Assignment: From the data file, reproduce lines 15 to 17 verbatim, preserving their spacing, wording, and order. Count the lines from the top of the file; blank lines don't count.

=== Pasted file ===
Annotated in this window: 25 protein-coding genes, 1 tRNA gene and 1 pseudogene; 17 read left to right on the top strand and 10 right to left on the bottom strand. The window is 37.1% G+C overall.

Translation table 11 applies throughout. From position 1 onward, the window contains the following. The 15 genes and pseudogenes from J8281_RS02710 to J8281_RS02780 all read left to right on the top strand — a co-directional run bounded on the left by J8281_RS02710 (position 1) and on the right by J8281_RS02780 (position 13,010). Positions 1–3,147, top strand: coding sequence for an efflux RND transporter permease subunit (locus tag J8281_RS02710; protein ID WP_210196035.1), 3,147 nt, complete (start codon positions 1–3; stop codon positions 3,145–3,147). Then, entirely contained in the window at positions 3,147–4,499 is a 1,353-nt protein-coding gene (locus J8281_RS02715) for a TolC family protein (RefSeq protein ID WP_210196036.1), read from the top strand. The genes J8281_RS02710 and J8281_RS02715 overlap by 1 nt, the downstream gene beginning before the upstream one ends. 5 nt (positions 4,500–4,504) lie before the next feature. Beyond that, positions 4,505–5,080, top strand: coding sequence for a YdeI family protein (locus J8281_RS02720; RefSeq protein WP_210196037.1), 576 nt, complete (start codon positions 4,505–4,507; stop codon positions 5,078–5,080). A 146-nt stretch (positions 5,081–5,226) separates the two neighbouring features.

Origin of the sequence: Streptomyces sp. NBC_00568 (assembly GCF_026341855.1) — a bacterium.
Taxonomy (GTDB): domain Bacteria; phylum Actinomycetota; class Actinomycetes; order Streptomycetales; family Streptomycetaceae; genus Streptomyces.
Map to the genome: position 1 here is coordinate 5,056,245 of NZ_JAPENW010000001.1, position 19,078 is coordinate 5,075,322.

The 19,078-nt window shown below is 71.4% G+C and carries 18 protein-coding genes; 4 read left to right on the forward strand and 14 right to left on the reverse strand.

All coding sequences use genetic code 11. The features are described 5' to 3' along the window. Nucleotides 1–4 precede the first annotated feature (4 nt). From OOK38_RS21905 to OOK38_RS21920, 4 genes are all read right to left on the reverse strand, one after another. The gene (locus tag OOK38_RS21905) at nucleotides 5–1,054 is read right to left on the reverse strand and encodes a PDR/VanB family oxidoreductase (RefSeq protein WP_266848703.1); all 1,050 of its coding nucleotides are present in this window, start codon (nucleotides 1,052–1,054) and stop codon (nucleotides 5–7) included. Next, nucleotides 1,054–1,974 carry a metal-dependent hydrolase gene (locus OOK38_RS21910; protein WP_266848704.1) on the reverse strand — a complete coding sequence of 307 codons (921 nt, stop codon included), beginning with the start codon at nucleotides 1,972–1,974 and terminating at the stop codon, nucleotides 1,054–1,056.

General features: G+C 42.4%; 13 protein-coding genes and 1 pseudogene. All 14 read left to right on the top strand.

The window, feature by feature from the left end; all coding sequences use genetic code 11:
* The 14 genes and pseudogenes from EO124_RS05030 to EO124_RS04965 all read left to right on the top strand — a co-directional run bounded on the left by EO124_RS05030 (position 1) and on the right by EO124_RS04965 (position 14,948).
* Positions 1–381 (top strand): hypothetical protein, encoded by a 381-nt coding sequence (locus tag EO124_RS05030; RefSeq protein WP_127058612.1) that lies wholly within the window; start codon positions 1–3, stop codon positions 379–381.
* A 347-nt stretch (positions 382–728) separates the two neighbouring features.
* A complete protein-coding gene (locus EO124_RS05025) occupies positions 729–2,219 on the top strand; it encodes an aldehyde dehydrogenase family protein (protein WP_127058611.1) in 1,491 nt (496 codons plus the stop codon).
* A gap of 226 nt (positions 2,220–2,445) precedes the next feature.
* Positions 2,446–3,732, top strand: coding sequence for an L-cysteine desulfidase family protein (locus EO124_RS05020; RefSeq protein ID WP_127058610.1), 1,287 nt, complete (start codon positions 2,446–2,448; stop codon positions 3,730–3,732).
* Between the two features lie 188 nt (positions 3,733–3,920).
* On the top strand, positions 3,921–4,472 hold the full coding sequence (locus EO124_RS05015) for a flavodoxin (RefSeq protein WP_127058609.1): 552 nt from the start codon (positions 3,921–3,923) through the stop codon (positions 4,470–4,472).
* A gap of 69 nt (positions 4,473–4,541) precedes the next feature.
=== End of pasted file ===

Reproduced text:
* Positions 2,446–3,732, top strand: coding sequence for an L-cysteine desulfidase family protein (locus EO124_RS05020; RefSeq protein ID WP_127058610.1), 1,287 nt, complete (start codon positions 2,446–2,448; stop codon positions 3,730–3,732).
* Between the two features lie 188 nt (positions 3,733–3,920).
* On the top strand, positions 3,921–4,472 hold the full coding sequence (locus EO124_RS05015) for a flavodoxin (RefSeq protein WP_127058609.1): 552 nt from the start codon (positions 3,921–3,923) through the stop codon (positions 4,470–4,472).